4

Does anybody know if there is a way of preventing a memory leak in RuntimeBinder when using "dynamic" keyword with __ComObject instances in C#?

I got the following code:

var t = Type.GetTypeFromCLSID(new Guid("BB06C0E4-D293-4f75-8A90-CB05B6477EEE"));
while (true)
{
    dynamic o = System.Activator.CreateInstance(t);
    Marshal.ReleaseComObject(o);
}

This leaks LocalVariableSymbol class instances (and other from the Microsoft.CSharp.RuntimeBinder.Semantics namespace).

Replacing "dynamic" with "object" i.e.:

    object o = System.Activator.CreateInstance(t);

fixes the leak but I'd prefer to keep using dynamic (the actual code is much more complex and makes use of "dynamic").

I know the RuntimeBinder singleton caches the data and this causes the leak but do you know if there's any way to cleanup the cache etc.?

Many thanks!


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  • 1
    I've also raised a ticket for this on Microsoft Connect: connect.microsoft.com/VisualStudio/feedback/details/1925659 – Marcin Zawiejski Oct 21 '15 at 14:02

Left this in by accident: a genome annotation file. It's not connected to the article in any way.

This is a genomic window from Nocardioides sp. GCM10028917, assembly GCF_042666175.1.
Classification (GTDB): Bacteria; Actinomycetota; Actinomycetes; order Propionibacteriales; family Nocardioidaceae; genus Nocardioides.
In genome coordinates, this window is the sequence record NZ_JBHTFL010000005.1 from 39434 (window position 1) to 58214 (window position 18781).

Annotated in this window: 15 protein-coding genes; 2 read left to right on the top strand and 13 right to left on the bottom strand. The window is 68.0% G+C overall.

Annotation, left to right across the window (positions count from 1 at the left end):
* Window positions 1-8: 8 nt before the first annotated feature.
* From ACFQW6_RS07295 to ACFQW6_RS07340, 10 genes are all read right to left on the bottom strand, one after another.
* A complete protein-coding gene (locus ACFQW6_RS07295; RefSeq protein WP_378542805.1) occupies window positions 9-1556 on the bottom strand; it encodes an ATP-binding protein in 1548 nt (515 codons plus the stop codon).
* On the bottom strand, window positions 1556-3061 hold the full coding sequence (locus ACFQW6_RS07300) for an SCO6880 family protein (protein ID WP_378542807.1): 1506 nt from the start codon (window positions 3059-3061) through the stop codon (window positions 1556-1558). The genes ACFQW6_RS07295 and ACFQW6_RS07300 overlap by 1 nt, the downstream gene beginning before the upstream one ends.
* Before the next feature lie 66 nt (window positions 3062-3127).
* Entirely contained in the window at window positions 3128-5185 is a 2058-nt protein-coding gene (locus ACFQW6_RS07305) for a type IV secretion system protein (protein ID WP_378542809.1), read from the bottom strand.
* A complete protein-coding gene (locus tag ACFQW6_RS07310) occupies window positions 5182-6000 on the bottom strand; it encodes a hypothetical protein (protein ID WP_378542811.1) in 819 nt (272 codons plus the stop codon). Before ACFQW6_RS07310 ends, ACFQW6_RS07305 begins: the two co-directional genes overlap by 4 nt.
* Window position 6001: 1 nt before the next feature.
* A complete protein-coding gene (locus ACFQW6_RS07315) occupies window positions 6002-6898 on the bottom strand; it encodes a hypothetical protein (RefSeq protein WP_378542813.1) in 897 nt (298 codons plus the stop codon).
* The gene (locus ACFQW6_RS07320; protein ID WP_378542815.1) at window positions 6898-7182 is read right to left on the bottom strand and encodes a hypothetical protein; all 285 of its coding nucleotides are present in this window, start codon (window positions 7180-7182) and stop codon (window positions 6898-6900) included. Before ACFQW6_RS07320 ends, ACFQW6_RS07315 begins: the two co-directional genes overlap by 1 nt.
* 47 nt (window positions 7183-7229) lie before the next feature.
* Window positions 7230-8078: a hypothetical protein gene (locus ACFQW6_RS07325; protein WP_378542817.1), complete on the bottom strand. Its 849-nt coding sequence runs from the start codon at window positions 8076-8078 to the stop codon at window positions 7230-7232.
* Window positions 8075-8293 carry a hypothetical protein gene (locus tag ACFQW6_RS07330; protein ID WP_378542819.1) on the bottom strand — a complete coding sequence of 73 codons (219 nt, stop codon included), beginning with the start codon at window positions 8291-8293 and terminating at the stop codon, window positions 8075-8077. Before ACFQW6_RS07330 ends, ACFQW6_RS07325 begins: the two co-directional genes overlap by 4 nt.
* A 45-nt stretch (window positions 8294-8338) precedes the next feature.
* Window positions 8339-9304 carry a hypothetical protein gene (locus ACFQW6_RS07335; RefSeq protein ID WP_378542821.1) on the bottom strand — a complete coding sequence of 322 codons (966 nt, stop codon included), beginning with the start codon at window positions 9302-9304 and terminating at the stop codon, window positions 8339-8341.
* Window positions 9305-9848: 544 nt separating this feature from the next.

• Did you found another solution ? I'm unable to use the object type – J4N Nov 30 '15 at 7:12
  • Unfortunately I got no news on this yet – Marcin Zawiejski Nov 30 '15 at 7:48
  • I think I've found a way of using the "dynamic" keyword in the case with no memory leaks: "object o = Systen,Activator.CreateInstance(t); dynamic d = o;" and then use d as usual. Have checked this with a memory profiler and it no longer reports the leaks. – Marcin Zawiejski Nov 30 '15 at 10:14
  • I will try, but in my case, I don't have any call to CreateInstance, I only have public static field of type Dynamic. So not sure where to put this additional step – J4N Nov 30 '15 at 10:17
4

The solution in my case was to replace:

dynamic o = System.Activator.CreateInstance(t);

with:

object o = System.Activator.CreateInstance(t);
dynamic d = o;

The memory leak no longer occurs having the workaround applied.

  • That actually works! In one case I'm aware of, changing method signature from void Foo(dynamic x) { ... } to void Foo(object x) { dynamic y = x; ... } did the trick. – ForNeVeR Jan 31 '17 at 7:40
0

I had a similar problem: Using "dynamic" caused a memory leak.

I solved this in the following way:

using (dynamic attr = curve.Attributes)
{
  if (attr != null)
    return attr.InternalLabel;
}
  • Thanks Robert however it's not going to work for me because __ComObject does not implement IDisposable. – Marcin Zawiejski Jan 20 '17 at 0:04

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